You should also add conditions to the query such as email is not null (for this add condition of email > Is Null > False) and as the article suggests, to ensure that they haven’t opted out of email (Email Opt Out > Equals > False). You may also want to exclude contacts who have bounced emails and are not deleted, haven’t left the company and any other fields your implementation might have which you think would be worth evaluating

    After the get records element and before the loop, add a decision element to check your collection of records isn’t null before executing the email action

    This way if an account has no contacts with emails who haven’t opted etc. out you won’t get an error

    @JeffHughes – without seeing your flow, it’s hard to be definite what the problem is but things that can lead to issues are
    – the name of the recordId variable has to be exactly that as it’s case sensitive and must be available for input
    – most likely since you are getting every contact, the getRecords condition isn’t filtering for the passed in recordId
    – the 5 emails limit is a Developer Edition org limit, so will not be a problem in a sandbox or production

  11. Hello,

    This is a FANTASTIC article. I’ve done some customization like adding a screen with checkbox group to select the contacts our Account Executives would like to send an email to. One thing that I just can’t figure out is, can I somehow get this to send through an External Email Service provider (Outlook, specifically). That’s how we have our emails set up currently. When I send an email through this flow the email received will be “Chris via askdfjakldsjj.salesforce.com”. I’d just like to clean it up.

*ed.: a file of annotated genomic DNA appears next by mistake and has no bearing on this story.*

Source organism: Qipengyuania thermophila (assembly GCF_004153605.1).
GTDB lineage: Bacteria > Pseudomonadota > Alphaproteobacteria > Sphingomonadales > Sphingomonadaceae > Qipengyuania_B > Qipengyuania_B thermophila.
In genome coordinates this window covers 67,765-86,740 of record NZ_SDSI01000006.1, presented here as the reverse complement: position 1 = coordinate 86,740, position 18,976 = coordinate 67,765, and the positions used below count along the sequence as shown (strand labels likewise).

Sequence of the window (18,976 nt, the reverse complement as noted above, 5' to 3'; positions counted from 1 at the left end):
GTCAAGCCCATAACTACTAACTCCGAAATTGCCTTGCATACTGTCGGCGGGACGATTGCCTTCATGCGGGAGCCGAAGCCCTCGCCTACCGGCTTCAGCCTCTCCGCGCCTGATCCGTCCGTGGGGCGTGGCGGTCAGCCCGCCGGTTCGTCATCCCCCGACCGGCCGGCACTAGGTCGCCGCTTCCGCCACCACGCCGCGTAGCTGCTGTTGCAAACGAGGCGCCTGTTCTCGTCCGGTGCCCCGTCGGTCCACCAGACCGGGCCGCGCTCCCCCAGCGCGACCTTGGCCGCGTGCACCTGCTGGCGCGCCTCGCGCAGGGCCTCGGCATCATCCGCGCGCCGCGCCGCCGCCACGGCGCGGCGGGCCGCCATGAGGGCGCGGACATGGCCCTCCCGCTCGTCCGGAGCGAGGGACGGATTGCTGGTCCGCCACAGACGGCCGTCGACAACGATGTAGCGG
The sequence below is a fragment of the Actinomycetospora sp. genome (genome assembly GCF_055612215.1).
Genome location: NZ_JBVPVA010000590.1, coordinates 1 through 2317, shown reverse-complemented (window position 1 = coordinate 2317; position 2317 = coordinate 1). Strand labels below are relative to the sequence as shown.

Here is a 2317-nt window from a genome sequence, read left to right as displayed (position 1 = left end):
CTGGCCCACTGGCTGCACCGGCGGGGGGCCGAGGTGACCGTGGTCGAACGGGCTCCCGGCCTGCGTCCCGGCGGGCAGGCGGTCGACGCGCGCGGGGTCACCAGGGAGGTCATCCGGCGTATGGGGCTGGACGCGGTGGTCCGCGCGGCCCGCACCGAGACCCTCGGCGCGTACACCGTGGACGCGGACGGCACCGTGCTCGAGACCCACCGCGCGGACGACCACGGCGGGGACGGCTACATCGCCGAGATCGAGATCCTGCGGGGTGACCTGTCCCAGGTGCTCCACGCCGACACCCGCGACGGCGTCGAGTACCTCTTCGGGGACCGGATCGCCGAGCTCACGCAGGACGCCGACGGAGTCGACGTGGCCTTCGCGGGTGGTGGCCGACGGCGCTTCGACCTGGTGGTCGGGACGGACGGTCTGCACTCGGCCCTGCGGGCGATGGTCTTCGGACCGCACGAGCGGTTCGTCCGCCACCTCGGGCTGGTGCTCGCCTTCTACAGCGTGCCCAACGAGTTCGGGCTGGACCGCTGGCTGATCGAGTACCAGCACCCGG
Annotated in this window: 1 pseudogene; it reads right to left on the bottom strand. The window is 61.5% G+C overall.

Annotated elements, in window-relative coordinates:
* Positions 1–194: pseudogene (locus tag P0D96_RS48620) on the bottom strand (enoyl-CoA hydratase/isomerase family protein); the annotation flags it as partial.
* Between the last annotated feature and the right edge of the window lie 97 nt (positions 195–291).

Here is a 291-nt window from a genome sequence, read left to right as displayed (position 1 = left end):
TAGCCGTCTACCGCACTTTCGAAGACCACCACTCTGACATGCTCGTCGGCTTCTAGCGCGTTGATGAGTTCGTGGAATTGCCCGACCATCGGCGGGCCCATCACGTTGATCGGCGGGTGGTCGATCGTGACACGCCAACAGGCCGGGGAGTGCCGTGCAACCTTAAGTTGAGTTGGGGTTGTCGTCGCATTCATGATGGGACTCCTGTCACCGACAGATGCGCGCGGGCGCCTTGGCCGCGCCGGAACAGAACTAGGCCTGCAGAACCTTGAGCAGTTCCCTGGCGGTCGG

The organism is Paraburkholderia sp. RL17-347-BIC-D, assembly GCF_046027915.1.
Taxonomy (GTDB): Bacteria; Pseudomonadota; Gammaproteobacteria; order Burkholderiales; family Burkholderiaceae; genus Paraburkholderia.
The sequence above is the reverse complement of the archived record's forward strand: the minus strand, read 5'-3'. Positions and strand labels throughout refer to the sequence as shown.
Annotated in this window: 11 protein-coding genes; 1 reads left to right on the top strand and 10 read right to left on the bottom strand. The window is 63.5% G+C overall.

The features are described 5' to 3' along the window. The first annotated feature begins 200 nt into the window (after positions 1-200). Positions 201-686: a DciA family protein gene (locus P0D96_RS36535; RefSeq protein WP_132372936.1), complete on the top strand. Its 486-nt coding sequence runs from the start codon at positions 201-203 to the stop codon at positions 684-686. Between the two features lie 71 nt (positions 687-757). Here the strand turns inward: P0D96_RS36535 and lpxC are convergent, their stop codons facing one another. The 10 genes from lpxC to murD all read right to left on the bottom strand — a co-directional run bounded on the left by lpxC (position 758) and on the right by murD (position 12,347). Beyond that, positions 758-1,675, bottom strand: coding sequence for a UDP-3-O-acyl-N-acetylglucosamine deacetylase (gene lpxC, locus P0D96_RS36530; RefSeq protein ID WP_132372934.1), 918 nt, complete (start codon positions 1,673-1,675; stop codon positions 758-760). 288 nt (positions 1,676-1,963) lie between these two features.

12. I facing some issue with the example it’s work fine when we have emil addresses for contact but when we don’t have emil address in all contact emil field for this scenario it won’t work it give an error so how we can handle this situation

  13. We can’t send more than 5 emails currently in the flow action so this just doesn’t fit the purpose of mass email. I thought this was a cool idea to expose these actions on a list view to allows user send mass emails from any object but unfortunately it just hit the limit.

  14. Hi Tim,

    My requirement is similar to this, but I also should allow user to choose the template they want. Then I need to use that template to send email to the selected contacts. How should I allow user to choose template from the screen and pass it to send email (Action)?

  15. Hi there! any suggestions for populated the RelatedToId on the Email Message? I’ve tried to look up the email after the “send email” step and populate the RelatedToId field, but apparently it is only available when Email Message Status is “Draft”.

    Thanks for this fantastic tutorial.

  16. I had a problem with this Flow in the Assignment Element. The problem was the email is type ’email’ in my org. I could not pass this to a text variable . Solved by creating a new formual field called ConEmail that was type Text.